Bioeconomy Tool Screengrab

The Bioeconomy in Wales

21st January 2019

Anthesis has been commissioned to support WRAP Cymru to understand the current scope and value of the bioeconomy in Wales, and estimate its potential value in the future, in addition to creating an interactive mapping tool.

Key Findings
The transformative bioeconomy in Wales currently contributes £2.5bn (4%) to an overall gross value added (GVA) for Wales of £59.8bn
The Welsh bioeconomy has grown between 2014 and 2016, with a 4% increase in GVA, 7% increase in the number of jobs and up to an 18% increase in turnover
Currently the bioeconomy sector is characterised by small businesses, with 99% employing less than 20 people
The bioeconomy employs 5% of the Welsh workforce (70,650 people)


The bioeconomy challenge has been described as "the economic benefit of embracing these [today's] challenges with biological solutions" (Biotechnology and Biological Sciences Research Council [BBSRC] 2018 ).  Anthesis has been commissioned to support WRAP Cymru to understand the current scope and value of the bioeconomy in Wales, and estimate its potential value in the future, in addition to creating an interactive mapping tool.  This will enable WRAP Cymru to work with others to promote and accelerate an integrated and globally recognised bio-based and biotech economy in Wales.  

Organisations representing other regions of the UK have undertaken similar work, such as BioVale in Yorkshire and Humber and Zero Waste Scotland.  Both are now recognised centres of expertise that have achieved a critical mass that is now driving the bioeconomy in these regions with measurable benefits to the local economies. WRAP Cymru is aware that many of the same elements that exist in Scotland and Yorkshire are already in place in Wales.  This report has collated evidence from a number of data sources and other public domain information, to understand the structure and scale of the bioeconomy in Wales.  

1.1 Definition

The bioeconomy can be defined as ‘the production of biomass and the conversion of renewable biological resources into value-added products, such as food, bio-based products and bioenergy ’ i.e. transformative processes.  There are also a number of other economic activities which supply the transformative element (upstream, such as machinery, power or financial services) and those that add value as downstream users of the transformative activities (including preparation, packaging, transportation and retailing of food or drink products).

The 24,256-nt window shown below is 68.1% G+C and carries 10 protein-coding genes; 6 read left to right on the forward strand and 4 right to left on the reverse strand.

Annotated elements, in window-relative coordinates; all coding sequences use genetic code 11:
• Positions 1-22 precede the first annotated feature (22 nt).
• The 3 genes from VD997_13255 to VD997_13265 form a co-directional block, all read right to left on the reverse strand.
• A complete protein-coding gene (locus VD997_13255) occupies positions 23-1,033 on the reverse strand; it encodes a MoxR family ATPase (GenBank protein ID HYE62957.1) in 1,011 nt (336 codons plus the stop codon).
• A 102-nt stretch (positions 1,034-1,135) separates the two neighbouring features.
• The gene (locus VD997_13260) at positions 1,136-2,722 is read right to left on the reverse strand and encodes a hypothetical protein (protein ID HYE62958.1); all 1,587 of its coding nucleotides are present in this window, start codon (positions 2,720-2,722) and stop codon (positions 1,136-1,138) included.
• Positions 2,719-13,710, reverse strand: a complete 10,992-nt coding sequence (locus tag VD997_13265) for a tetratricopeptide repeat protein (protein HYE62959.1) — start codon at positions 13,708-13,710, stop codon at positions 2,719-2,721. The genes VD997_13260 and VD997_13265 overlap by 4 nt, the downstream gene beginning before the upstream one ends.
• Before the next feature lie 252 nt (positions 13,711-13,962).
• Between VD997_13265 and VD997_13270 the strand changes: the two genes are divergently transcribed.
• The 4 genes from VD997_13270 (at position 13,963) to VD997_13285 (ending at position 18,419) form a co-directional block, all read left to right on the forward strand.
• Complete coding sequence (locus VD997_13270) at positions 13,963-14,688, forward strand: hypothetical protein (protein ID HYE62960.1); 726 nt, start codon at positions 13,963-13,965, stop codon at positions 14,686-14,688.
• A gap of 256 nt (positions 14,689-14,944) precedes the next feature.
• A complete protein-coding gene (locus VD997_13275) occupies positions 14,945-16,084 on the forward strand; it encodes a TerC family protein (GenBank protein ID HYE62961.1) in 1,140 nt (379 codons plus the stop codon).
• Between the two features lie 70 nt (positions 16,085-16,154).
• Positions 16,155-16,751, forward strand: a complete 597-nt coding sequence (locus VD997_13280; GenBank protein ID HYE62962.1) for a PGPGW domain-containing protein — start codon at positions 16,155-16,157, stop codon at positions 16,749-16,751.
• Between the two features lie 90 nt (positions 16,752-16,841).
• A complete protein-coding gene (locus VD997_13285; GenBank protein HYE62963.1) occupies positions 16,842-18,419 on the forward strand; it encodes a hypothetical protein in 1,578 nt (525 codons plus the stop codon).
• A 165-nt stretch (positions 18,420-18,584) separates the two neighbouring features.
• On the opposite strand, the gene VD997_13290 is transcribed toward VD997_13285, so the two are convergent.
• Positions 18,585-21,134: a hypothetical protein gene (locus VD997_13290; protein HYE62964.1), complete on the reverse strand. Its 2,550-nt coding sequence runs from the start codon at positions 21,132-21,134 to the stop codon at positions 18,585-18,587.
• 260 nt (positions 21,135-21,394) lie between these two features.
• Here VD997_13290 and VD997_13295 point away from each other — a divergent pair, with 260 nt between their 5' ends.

This study has focussed on the transformative activities alone, which are broadly categorised into the following sectors:

  • Agriculture and fishing: 
    • crop production, 
    • animal production and hunting, 
    • fishing and aquaculture;
  • Forestry and logging: 
    • logging, silviculture and other forestry activities,
    • paper and wood product manufacturing;
  • Manufacture of food, beverage and tobacco products;
    • Water and remediation activities:
    • water collection, treatment and supply,
    • sewerage,
    • remediation and waste management; 
  • Professional, scientific and technical activities: 
    • veterinary,
    • biotechnology,
    • bio-plastics,
    • bio-pharmaceuticals,
    • bioenergy; and
  • Other manufacturing such as leather and rubber products.  

The relevant standard industrial classification (SIC) codes have been identified (see Appendix 1) and used to identify relevant businesses in this assessment and the accompanying mapping tool.  

1.2 Metrics

This report is intended to build on the work in the 2016 BBSRC report, which used several different factors to assess the scale of the contribution made by the bioeconomy, for the whole of the UK.  However, some metrics were given at the Welsh level and indicated that the transformative bioeconomy contributed the following to the Welsh economy in 2014:

  • Gross value added (GVA): £2.4bn; 
  • Employment: 4.7% of jobs in Wales were in the transformative bioeconomy (~66,000); and
  • Turnover: £4.4bn.  

Anthesis has updated these metrics for a 2016 baseline and made projections until 2030 as to how each of the sectors could contribute to growth in the bioeconomy in the future.


2.0 Nature and scale of the bioeconomy in Wales